- El Puy: Maroto ordered the execution by firing squad - in El Puy - of the Carlist generals who were opposed to the treaty of Vergara (1839).
  • Monastery of Iratxe in Ayegui: the site of the main Carlist hospital, where both sides agreed to provide more humanitarian treatment in battle.
  • Montejurra: this steep mountains was the site of the mythical battle of Montejurra between the Liberal troops of General Moriones and the Carlists of Brigadier Ollo. Three days of fierce fighting in the rain ended with a Carlist victory. Every year in May this place is the site of a popular pilgrimage organised by the Carlists as a tribute to the mothers of Navarre.
  • Elizondo: its location near the French border made it an inevitable place where troops entered and left Navarre. It also served as a refuge for the Carlists when they were pursued by the Liberals. On 10th July 1834 Elizondo was the scene of a meeting between the Carlist Pretender to the throne, and General Zumalacárregui, who led the Carlists during most of the first war.
  • Lácar, where Alfonso XII was almost taken prisoner: on February 3rd 1875 the Liberal troops were advancing towards Estella-Lizarra. King Alfonso XII was in the rearguard, but a stop on the way at Lácar, before the final conquest, became an inferno as a result of a surprise attack by the Carlists, who almost captured the King as a prisoner.
  • Altsasu/Alsásua, the witness of innumerable battles: the Barranca and the Burunda are strategic areas, a corridor towards Pamplona and Estella-Lizarra. On 22nd April 1834 Altsasu/Alsasua was the scene of one of the first major battles between the Carlists -led by Zumalacárregui - and the Liberals of Quesada. The Liberals were defeated.
  • Puente la Reina, a stopover on the way to the conquest of Pamplona, so many battles were waged here. The town was under Liberal control when the Carlists started a siege in July 1835. Seeing themselves surrounded, the Liberals decided to get out of the town and managed to kill some of the Carlist artillerymen who were shelling them, leading to the retreat of the remaining troops.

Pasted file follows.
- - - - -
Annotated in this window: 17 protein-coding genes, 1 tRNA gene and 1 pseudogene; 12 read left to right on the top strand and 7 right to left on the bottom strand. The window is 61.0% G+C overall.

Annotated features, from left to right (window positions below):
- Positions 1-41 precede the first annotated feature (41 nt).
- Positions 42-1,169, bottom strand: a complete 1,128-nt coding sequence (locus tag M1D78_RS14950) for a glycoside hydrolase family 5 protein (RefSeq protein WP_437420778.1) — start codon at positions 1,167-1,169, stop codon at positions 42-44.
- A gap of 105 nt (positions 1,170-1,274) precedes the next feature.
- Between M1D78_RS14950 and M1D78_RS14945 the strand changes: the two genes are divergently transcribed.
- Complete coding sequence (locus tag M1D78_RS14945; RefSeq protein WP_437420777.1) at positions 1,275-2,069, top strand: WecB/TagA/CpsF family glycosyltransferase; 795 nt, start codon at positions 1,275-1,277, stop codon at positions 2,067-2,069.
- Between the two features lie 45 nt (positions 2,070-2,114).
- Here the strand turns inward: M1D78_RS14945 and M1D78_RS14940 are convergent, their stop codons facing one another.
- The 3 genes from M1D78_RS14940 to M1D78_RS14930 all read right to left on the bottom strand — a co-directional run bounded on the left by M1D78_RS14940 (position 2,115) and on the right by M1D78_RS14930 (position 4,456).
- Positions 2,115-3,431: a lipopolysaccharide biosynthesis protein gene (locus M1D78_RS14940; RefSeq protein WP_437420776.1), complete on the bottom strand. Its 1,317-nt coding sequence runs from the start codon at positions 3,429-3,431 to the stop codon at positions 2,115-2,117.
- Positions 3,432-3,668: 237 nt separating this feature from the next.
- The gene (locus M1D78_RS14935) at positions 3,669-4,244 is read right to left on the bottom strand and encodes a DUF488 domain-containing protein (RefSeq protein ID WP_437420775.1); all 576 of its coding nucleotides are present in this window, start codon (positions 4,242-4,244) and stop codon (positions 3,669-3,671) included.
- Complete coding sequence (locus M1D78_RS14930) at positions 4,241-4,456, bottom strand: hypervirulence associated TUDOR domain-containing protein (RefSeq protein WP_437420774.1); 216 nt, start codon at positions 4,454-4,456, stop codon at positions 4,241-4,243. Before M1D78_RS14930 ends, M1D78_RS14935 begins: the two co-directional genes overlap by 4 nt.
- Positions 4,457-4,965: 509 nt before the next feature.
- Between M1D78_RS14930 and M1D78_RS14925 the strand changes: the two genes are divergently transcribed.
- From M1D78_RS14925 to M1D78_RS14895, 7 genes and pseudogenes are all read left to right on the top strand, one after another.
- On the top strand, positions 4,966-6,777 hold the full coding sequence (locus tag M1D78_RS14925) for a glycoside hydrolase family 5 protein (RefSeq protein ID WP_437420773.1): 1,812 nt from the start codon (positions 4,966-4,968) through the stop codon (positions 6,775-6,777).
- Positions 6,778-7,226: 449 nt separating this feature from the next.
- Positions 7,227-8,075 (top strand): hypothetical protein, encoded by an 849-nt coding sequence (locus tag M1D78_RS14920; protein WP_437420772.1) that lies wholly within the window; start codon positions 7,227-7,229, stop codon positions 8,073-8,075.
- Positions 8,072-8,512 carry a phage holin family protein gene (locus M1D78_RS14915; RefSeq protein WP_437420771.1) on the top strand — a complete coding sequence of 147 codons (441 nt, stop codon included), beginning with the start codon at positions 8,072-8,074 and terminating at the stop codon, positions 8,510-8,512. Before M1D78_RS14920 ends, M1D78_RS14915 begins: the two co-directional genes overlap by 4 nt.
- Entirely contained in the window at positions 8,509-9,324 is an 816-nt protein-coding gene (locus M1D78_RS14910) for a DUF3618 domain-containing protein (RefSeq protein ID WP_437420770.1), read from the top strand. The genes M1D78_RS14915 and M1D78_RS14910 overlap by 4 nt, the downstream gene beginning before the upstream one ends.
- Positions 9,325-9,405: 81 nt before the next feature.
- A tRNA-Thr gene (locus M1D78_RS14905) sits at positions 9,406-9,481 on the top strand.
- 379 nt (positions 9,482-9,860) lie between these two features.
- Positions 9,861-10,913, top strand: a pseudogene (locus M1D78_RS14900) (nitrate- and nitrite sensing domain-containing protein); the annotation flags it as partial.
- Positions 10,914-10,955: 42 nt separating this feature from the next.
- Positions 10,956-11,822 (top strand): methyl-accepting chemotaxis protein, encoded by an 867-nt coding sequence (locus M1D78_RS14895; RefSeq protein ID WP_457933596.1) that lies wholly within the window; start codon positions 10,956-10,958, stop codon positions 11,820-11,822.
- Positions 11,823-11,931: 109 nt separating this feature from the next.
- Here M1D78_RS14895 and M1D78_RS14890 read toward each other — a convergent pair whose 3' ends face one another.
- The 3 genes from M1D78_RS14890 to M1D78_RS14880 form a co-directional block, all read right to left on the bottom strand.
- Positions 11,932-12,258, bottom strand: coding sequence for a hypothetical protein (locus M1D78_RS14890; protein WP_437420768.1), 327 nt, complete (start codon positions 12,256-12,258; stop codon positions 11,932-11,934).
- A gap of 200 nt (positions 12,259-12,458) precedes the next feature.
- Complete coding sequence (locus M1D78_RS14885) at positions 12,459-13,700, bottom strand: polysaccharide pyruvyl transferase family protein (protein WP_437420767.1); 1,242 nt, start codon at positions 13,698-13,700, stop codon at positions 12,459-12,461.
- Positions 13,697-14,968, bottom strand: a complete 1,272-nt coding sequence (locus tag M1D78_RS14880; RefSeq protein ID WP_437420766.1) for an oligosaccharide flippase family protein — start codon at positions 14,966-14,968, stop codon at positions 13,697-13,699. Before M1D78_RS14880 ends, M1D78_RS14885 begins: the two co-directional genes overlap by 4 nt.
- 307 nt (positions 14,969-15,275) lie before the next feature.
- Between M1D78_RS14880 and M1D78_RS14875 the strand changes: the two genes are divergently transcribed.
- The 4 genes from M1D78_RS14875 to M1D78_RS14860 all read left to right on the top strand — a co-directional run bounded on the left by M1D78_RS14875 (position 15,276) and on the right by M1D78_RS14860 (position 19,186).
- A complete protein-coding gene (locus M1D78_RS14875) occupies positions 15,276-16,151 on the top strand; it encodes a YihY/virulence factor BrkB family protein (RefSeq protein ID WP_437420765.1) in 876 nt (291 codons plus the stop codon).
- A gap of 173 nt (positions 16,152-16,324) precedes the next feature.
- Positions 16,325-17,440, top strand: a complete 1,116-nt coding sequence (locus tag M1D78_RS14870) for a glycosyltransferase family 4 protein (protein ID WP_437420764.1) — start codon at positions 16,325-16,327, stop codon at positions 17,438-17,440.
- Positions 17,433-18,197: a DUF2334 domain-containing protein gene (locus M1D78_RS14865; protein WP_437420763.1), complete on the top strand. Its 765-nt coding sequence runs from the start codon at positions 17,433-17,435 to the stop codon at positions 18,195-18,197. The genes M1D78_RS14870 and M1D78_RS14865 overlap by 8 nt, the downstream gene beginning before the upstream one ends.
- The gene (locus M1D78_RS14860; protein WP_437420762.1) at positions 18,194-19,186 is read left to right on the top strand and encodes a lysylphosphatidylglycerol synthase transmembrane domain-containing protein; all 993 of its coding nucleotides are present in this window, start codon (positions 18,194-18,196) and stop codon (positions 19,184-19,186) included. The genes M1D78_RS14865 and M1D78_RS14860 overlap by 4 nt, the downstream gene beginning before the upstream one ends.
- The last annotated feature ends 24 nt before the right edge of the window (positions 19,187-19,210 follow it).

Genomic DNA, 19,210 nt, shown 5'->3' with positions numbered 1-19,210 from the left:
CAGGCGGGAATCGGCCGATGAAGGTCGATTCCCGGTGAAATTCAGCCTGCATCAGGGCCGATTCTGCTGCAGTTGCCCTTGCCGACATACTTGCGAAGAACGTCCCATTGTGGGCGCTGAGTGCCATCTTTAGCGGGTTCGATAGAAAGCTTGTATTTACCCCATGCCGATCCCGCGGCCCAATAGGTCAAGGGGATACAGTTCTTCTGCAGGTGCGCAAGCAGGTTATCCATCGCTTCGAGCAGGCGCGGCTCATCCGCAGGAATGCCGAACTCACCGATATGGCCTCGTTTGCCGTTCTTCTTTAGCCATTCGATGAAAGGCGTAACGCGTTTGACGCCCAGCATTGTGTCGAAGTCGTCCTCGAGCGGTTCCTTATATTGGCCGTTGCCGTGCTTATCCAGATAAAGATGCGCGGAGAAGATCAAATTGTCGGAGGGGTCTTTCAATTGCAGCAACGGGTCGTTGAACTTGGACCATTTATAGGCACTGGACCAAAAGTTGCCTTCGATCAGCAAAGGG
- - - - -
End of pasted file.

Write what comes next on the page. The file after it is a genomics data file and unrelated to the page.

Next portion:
• Abárzuza, in 1834 this village was the scene of a battle between Liberals and Carlists. The chapel of Santa Bárbara witnessed the confrontation, which ended with a Liberal victory.
  • Bera, on 2nd May 1872 The Pretender Carlos VII led the first steps in the Third Carlist War. On that day he entered Bera/Vera de Bidasoa, from where he launched manifestos to the army and the nation. The Carlists present were euphoric, and were accompanied by the pealing of bells and a Te Deum in the church.
  • Zugarramurdi: on 16th July 1873 Carlos VII entered Spain for the second time through the village. It was the Day of the Virgen del Carmen and he attended Mass, spent a few hours in the village and made the ascent of Peña Plata.
  • Etxalar: on 19th February 1876 one of the last battles of the Third Carlist War took place in the palomeras (pigeon hunting posts) of Etxalar. After seven hours' fighting, the Carlists retreated and Liberals occupied Bera/Vera de Bidasoa.
  • Orokieta/Erbiti: on 4th May 1872 the Liberals attacked the Carlist troops in Oroquieta. Carlos VII was with them, and although he initially hid in the priest's house he eventually had to flee to avoid being captured. This was the first intervention of the Red Cross in Spain and by one of its founders, the doctor from Pamplona Nicasio Landa.
  • Etxauri: on 23rd July 1873 the Third Carlist War was under way. Carlos VII held a military council with his generals in Etxauri. An assault on the nearby village of Ibero was organised, and it became the first locality to be taken in this campaign.
  • Mendigorría: in July 1835 the Carlists, after failing in their attempt to take Puente la Reina, try to lay siege to Mendigorría. The Liberals defeat the Carlists after a fierce battle.
  • Arróniz: on 6th March 1834 the battle of Arróniz took place. Fierce fighting ended with severe casualties on both sides.